Exhibitions[edit]

Gallery[edit]

References[edit]

  1. ^ Nicholson, Louise (March 17, 2016). "The Met Breuer's biggest strength is its ability to make you think". Apollo. Retrieved April 24, 2016. its pronunciation, which should be 'broyer', as in a broiler chicken
  2. ^ "About Marcel Breuer & The Breuer Building". www.metmuseum.org. Metropolitan Museum of Art. Retrieved May 30, 2017.
  3. ^ a b Rose, Charlie (April 8, 2016). "Thomas Campbell (includes interactive transcript)". The Charlie Rose Show. Retrieved April 23, 2016.
  4. ^ "The Met Breuer is closing its doors for good". Time Out New York. Retrieved June 25, 2020.
  5. ^ Miller, Hannah (March 12, 2020). "Metropolitan Museum of Art to close due to coronavirus". CNBC. Retrieved June 25, 2020.
  6. ^ a b "The Met Breuer Will Not Reopen After the Lockdown Lifts, Officially Shifting Control of Its Historic Brutalist Building to the Frick". artnet News. June 22, 2020. Retrieved June 25, 2020.
  7. ^ a b Pogrebin, Robin (September 21, 2018). "The Frick Likely to Take Over the Met Breuer". The New York Times. ISSN 0362-4331. Retrieved January 1, 2019.
  8. ^ a b Tomkins, Calvin (January 25, 2016). "The Met and the Now". The New Yorker. Retrieved April 23, 2016.
  9. ^ Goldberger, Paul (March 4, 2016). "The Met Breuer Restores a Postwar Gem to Greatness". Vanity Fair. Retrieved April 23, 2016.
  10. ^ Kennedy, Randy (March 1, 2016). "A Look at the Met Breuer Before the Doors Open". The New York Times. Retrieved April 23, 2016.
  11. ^ Pogrebin, Robin (March 4, 2016). "Breuer Building Expands the Imagination, and the Budget, of the Met". The New York Times. Retrieved April 23, 2016.
  12. ^ Hawthorne, Christopher (April 13, 2016). "The restored Met Breuer (formerly the Whitney) has a new energy as well as a lived-in look". Los Angeles Times. Retrieved April 23, 2016.
  13. ^ Golden, Thelma; Campbell, Tom; Weinberg, Adam; Brown, Alice Pratt (April 14, 2016). "Directors in Dialogue" (Video). Metropolitan Museum of Art. Retrieved April 23, 2016.
  14. ^ "Sheena Wagstaff to Head Metropolitan Museum's New Modern and Contemporary Art Department". Metropolitan Museum of Art. January 10, 2012. Retrieved April 23, 2016.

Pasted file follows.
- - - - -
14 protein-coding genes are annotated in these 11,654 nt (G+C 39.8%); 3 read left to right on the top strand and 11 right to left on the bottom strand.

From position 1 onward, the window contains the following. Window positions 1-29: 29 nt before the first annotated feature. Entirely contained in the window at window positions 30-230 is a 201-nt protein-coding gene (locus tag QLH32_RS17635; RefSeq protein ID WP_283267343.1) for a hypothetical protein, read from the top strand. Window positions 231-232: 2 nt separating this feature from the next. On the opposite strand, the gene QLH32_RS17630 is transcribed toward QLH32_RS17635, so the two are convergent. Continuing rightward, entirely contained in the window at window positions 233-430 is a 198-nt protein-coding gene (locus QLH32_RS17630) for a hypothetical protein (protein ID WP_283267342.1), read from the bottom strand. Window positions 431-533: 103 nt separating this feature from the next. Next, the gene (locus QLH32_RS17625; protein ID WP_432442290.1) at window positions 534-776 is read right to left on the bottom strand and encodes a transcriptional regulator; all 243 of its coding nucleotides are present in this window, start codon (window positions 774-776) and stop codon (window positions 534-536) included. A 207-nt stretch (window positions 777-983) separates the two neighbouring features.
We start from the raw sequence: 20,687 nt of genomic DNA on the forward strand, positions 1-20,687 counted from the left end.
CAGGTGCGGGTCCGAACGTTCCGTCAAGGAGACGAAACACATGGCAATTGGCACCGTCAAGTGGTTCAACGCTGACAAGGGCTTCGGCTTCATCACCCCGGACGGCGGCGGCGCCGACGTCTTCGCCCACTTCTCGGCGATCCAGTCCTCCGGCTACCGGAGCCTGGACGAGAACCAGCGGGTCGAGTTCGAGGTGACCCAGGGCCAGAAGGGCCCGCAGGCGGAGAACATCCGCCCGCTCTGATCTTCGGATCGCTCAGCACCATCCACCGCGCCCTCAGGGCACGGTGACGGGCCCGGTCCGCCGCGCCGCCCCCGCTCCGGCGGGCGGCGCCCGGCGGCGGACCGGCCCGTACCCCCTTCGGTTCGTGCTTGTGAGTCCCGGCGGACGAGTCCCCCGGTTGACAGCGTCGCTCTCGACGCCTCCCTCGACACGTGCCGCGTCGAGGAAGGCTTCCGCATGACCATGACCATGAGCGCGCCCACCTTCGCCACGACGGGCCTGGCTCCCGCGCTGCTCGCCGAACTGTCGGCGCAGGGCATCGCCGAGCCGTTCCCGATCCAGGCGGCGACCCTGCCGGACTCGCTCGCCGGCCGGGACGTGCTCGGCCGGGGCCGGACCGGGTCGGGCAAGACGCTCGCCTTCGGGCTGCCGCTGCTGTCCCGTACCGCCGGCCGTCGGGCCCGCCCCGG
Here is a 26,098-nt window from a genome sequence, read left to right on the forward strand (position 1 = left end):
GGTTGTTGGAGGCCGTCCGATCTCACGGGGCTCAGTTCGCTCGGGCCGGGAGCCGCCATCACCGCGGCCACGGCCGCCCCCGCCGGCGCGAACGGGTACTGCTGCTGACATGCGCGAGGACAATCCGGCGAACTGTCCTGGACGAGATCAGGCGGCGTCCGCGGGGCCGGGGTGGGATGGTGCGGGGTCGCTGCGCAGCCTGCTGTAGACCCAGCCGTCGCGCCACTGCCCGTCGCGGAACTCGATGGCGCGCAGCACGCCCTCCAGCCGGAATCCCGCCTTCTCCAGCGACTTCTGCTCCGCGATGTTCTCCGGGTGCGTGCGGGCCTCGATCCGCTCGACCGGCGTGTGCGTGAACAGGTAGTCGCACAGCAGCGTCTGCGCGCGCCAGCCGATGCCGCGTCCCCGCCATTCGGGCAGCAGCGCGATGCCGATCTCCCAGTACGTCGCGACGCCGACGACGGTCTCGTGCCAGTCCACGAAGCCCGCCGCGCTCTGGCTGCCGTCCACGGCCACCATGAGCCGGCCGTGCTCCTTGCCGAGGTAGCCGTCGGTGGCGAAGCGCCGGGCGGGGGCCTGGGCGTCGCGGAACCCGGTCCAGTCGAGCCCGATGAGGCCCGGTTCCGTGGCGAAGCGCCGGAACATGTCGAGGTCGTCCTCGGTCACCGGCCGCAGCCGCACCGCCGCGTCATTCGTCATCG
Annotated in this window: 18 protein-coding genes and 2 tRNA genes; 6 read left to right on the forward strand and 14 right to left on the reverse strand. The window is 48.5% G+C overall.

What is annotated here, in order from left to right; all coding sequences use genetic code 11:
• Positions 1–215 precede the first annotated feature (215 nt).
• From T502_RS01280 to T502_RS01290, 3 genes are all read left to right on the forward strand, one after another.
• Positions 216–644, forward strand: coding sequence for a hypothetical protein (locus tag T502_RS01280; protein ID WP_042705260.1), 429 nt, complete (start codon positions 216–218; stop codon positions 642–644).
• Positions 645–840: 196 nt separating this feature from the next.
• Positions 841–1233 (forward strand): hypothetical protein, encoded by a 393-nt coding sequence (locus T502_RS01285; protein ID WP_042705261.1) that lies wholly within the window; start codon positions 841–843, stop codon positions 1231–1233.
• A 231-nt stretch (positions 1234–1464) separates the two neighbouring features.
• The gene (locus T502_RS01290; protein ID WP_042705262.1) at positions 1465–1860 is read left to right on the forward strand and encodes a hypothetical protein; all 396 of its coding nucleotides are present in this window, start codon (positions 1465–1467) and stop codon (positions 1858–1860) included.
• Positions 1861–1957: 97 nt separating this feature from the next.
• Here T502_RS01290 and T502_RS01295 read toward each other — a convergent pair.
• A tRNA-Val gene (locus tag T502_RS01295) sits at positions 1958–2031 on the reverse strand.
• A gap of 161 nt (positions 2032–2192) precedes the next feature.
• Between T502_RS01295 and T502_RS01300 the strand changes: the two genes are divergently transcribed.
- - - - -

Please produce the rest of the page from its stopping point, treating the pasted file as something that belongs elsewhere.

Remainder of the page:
15. ^ Solomon, Deborah (November 25, 2015). "Becoming Modern: The Met's Mission at the Breuer Building". The New York Times.
  16. ^ Rosenberg, Karen (March 1, 2016). "The Take: The Museum "Non-Finito": How the New Met Breuer Reflects the Digital Disruption of Art History". Artspace. Retrieved April 24, 2016.
  17. ^ Lange, Alexandra (March 3, 2016). "Met Breuer: Better or worse than the former Whitney Museum?". Curbed NY. Retrieved April 24, 2016.
  18. ^ Davis, Ben (March 2, 2016). "The Met Breuer Botches Its 'Unfinished' Show". artnet News. Retrieved April 23, 2016.
  19. ^ a b c Smith, Roberta (March 2, 2016). "At the Met Breuer, Thinking Inside the Box". The New York Times. Retrieved April 23, 2016.
  20. ^ Swanson, Carl (March 2, 2016). "Inside the New Met Breuer's Housewarming Show". Vulture. Retrieved April 24, 2016.
  21. ^ Cotter, Holland (March 2, 2016). "A Question Still Hanging at the Met Breuer: Why?". The New York Times.
  22. ^ a b "Kerry James Marshall: Mastry | The Metropolitan Museum of Art". www.metmuseum.org. Retrieved December 7, 2020.
  23. ^ "The Metropolitan Museum of Art and The Frick Collection Planning Collaboration to Enable Frick to Use Whitney Museum Of American Art's Breuer Building During Frick's Upgrade and Renovation" (PDF) (Press release). New York: The Frick Collection. September 21, 2018. Retrieved January 1, 2019.
  24. ^ "The Met Is Looking to Leave the Breuer Building After Just Two Years". Architectural Digest. Retrieved January 1, 2019.
  25. ^ Farago, Jason (March 5, 2020). "The Sublime Farewell of Gerhard Richter, Master of Doubt". The New York Times. ISSN 0362-4331. Retrieved July 22, 2020. The Metropolitan Museum of Art, which rented Breuer’s granite fortress from the relocated Whitney Museum of American Art in 2015, will be vacating the building in July, three years ahead of schedule. . . . The museum could not have offered a more apt final show — more rigorous, more resigned — than “Gerhard Richter: Painting After All.”
  26. ^ Chung, Jen (July 20, 2020). "Frick Collection Will Move To Old Met Breuer Building During Renovation In 2021". Gothamist. Archived from the original on July 22, 2020.
  27. ^ "Frick Madison to Open March 18, 2021 | The Frick Collection". www.frick.org. Retrieved December 31, 2021.
  28. ^ Murg, Stephanie (January 14, 2016). "Architecture. Design Awards 2016: Best Reboot – The Met Breuer". Wallpaper. Retrieved April 23, 2016.
  29. ^ Shaw, Matt (March 18, 2016). "Why the Met Breuer Matters". The Architect's Newspaper. Retrieved April 23, 2016.
  30. ^ Farago, Jason (March 2, 2016). "The Met Breuer review – museum's new outpost has an uncertain start". The Guardian. Retrieved April 23, 2016.
  31. ^ Lipsky-Karasz, Elisa (February 1, 2016). "The Met Goes Modern: The Met Breuer Opens With 'Unfinished' Artworks". The Wall Street Journal. Retrieved April 23, 2016.
  32. ^ "Nasreen Mohamedi: April 2016 to June 2016". Metropolitan Museum of Art. 2016. Retrieved April 23, 2016.
  33. ^ Pineda, Mercedes; Rodríguez, Mafalda, eds. (2015). Nasreen Mohamedi: Waiting Is a Part of Intense Living. [Madrid]: Museo Nacional Centro de Arte Reina Sofía. ISBN 978-84-8026-521-8.
  34. ^ "Unfinished: Thoughts Left Visible: April 2016 to September 2016". Metropolitan Museum of Art. 2016. Retrieved April 23, 2016.